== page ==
All three designs have been produced in limited numbers for both men and women and come delivered in a special edition Jamie Reid printed envelope. You can view more detailed product images and shop the collection on our website.
Monday, 17th Sep 2012
Fred Perry are pleased to welcome Porte Monnaie to our Friends of Fred selection for Autumn; an on-going project that looks to British labels and craftsmen that share our appreciation of the design and making processes, along with a particular attention to detail. Port Monnaie specialise in the creation of handcrafted wallets, combining both innovative and traditional materials and a minimalist approach to design, that results in a unique and considered product. Three exclusive designs have been produced especially for Fred Perry, including the Tipped Wallet, offering a playful take on our traditional tipped shirts.
Founder and lead craftsman Nick Bond studied menswear design at London's Central St Martins, before taking an interest in the construction of lightweight, functional accessories. 'Porte Monnaie' literally translates to 'purse' or 'wallet'; with Nick's designs taking an almost architectural blueprint that is reminiscent of traditional origami shapes. The clean lines and precision applied to each wallet reflects Nick's own personal taste, with his live-work studio nestled in East London a perfect example of this aesthetic. The sky-lit space is neatly dressed with artfully stacked shelves and a wooden work bench, set against a back drop of carefully compiled mood boards, paints, pots and brushes.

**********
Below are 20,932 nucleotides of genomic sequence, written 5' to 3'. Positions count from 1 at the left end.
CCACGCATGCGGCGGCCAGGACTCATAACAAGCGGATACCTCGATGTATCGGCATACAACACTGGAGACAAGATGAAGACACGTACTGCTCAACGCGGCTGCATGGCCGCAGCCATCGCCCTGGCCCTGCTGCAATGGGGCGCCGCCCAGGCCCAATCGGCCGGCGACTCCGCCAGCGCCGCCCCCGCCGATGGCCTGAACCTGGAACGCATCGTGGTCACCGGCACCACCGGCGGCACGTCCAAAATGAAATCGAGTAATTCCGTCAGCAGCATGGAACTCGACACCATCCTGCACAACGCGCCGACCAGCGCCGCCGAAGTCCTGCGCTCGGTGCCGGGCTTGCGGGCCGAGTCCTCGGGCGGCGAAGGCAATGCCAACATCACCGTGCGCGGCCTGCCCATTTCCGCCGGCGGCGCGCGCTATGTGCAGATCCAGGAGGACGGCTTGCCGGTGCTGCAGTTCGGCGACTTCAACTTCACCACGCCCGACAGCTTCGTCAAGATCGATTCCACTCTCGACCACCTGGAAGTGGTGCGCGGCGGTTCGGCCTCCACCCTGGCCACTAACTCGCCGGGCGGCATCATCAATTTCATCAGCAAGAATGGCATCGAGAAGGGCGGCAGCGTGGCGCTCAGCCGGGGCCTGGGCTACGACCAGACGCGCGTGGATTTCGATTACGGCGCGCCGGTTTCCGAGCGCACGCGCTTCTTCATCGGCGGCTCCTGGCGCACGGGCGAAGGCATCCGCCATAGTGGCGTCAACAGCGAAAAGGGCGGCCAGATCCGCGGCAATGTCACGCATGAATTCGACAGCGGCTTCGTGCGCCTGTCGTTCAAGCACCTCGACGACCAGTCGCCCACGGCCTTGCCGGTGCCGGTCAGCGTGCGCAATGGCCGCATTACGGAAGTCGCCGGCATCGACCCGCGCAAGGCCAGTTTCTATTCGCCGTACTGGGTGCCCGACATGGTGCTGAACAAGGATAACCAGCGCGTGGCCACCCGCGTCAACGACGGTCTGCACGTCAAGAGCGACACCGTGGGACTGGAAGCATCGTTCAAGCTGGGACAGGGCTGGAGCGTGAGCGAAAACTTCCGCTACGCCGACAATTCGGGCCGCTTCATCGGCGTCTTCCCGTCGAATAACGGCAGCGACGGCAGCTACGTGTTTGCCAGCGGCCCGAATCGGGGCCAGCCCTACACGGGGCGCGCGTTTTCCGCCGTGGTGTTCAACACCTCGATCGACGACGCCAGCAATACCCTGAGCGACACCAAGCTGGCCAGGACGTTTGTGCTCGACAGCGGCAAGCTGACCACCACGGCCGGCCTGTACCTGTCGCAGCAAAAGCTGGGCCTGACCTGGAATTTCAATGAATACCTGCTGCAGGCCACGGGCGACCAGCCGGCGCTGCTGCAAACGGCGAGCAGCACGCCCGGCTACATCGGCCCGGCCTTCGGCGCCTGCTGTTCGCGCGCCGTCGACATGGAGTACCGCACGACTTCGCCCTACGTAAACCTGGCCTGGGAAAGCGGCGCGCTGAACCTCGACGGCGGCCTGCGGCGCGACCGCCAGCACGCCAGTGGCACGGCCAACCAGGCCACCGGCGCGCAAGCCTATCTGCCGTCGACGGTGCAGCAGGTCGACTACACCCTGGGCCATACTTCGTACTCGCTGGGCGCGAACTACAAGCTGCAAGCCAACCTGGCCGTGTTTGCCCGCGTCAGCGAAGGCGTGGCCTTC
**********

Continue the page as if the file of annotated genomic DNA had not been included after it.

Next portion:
What makes Porte Monnaie wallets so special is the truly manual process of their production. The backbone of the wallet is produced using flash spun high density polyethylene fibres; a cutting-edge material that has a paper like tactility and is fully recyclable. Each design is hand printed or painted and takes a week to dry before being finished using locally sourced russet leather. Though the construction of each wallet is a delicate process, the unique fabrication is surprisingly strong, making these handmade wallets ideal as gifts or investment pieces.
Once complete, every wallet is carefully wrapped in Porte Monnaie tissue paper and presented in a black card box with a gold embossed lid.
Monday, 13th Aug 2012
In continuation of our 60 Year Anniversary celebrations, our Laurel Wreath Collection plays host to a selection of limited edition 60 Year pieces; offering a contemporary take on four styles originally seen in the 1952 Fred Perry Sportswear catalogue.
The 1952 garments, originally designed with sportswear performance in mind, were considered progressive both in terms of the fabrics and designs of their day. The 1952 Fred Perry shirts, made from 100% cotton and manufactured using a specially created cellular mesh knit, were designed for ultimate freedom of movement and to keep the wearer cool - as it turned out these were ideal not just for athletes, but also for the young lads who wanted to dance all night in crowded jazz clubs. The heavyweight zip through cardigans with flat knit collars designed for pre match journeys had a pared down style and embodied a forward thinking ideology that also appealed to these fledgling Mods.
The all black 60 Years Collection maintains the clean and simple design ethos of the original styles; details are functional and understated with the use of self-coloured zips and single needle stitching. Fabrics have been modernised, utilising Italian merino wools and mercerised cottons - selected for their softer handle and drape. Rich leather and suede mix heritage style plimsolls give the collection a distinct finish that stays true to heritage and modernism.